Tuesday, February 8, 2011

Bandana’s

Festus, MO

Why We Went Back:
We were planning to go to Pevely to try out Hillbilly’s, a place that had been recommended by a fan. However Angel did not feel qualified to try out a new place this weekend, she’d suffered an incident and was afraid that it would cloud her reasoning abilities.
I had been outside shoveling the driveway, again. Saturday morning arrived with four brand new inches of the stuff. I had given up on clearing the entire driveway after the icing we got earlier in the week. All I was trying to do at this point was to clear the uppermost point of the driveway. I’d been parking my car up there since Monday anyhow. I moved (at a crawl) Angel’s 4WD Trailblazer up there Saturday morning once I’d cleared enough to make room for the big beast. Coming indoors after noon I found Angel sitting on the couch holding a hand over one eye. She pulled it away revealing swelling and redness. “That looks like it hurts.” I consoled her.
“It does.” She replied.
I didn’t ask what happened, Angel has a history of unusual accidents. It was enough for me to know that she’d injured her eye without needling her about the details. She explained anyhow.“It’s a paper cut.” She started.
I just looked at her. She eventually continued.
“I was pulling a paper off the shelf above the desk. It was under a pile of stuff.”
At this point I was suppressing a sympathetic giggle.
She went on. “It was stuck, so I yanked on it and it did a whiplash sort of thing right into my eye.”
Angel is no more accident prone than anyone else, it’s just that her accidents are typically more comical. This leads to embarrassing trips to the Urgent Care Center and having to explain about the coconut, the curling iron, and now, the paper cut to the eye. So she was not feeling up to trying a new place, so we agreed on a family favorite, Bandana’s.
The Place:
Like everywhere else in the region, stuck between high, dirty and slowly dissolving parking-lot snow banks. The lot was only half full. The country music blared from that same, awful outdoor bullhorn-ish speaker. The music is about the only thing about this place I would change. Some people actually like country music, so I hear, so I suppose it’s appreciated by someone.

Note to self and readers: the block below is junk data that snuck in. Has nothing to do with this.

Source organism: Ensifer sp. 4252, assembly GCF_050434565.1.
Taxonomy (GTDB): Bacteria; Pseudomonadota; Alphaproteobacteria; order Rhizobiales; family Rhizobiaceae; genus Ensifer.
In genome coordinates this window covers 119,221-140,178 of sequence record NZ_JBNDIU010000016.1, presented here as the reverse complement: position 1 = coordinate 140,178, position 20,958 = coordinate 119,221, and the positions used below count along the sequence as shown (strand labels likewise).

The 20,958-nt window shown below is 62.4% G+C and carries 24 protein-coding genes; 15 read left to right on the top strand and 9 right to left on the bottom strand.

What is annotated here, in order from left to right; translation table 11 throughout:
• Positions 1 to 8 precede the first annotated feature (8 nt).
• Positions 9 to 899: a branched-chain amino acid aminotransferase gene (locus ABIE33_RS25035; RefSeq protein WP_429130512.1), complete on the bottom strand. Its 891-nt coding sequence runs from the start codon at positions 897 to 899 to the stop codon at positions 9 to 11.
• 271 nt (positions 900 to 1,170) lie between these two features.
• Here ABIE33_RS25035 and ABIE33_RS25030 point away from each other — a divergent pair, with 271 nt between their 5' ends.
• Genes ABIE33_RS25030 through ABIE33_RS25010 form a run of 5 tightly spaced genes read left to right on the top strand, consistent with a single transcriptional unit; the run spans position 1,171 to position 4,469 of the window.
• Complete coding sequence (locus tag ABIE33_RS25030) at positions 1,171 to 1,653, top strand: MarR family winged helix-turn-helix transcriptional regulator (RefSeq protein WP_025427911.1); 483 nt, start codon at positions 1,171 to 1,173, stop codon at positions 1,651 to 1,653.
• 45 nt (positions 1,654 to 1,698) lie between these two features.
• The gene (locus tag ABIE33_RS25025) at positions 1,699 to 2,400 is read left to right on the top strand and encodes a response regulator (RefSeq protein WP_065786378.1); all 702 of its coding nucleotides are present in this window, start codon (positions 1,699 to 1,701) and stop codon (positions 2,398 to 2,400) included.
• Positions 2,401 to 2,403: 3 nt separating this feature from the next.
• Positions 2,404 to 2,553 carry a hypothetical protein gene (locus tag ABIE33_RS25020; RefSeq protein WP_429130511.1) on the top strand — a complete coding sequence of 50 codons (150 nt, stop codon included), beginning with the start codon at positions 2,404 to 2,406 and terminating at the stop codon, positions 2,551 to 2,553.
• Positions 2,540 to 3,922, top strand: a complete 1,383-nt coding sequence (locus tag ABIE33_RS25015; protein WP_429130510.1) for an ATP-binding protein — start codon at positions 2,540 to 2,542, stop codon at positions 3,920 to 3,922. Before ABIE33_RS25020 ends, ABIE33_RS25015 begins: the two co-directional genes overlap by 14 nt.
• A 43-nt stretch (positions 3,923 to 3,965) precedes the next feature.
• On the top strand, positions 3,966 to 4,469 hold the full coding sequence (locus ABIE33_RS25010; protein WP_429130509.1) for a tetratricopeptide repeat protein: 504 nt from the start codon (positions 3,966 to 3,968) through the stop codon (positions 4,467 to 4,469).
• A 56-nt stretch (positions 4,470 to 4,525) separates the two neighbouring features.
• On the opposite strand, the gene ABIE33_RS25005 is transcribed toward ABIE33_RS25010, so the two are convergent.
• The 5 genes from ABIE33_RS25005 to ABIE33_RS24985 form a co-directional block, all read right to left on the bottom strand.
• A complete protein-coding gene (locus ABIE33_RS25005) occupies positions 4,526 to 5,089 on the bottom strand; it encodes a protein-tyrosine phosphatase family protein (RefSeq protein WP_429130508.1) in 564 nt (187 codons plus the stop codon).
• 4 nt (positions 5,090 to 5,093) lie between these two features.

The staff’s uniform is jeans and black logoed tee shirts, all the workers in the front are young and female. We were taken to a booth in the back and introduced to our waitress. She was tall, surprisingly tall. She was also slender, surprisingly slender. I would guess she was nearly six feet, and perhaps eighty pounds dripping wet. She was very nice and professional though, I’m certainly not one to speak ill of the freakishly tall and slender. I imagine being that way, like being any other way, has its advantages and disadvantages. She handed us menus, took our drink requests, turned sideways and disappeared.(just kidding)
The booth was in a corner, and seemed to be designed for a taller person. In order to hover over my unremarkable tea, I had to scoot up to the edge of the big seat. It felt kind of like something designed for Peewee’s Playhouse.
The table had the requisite iron pipe and lumber paper towel holder. Next to that was a six-holed beer carton which held the six house sauces, cute.
The Food: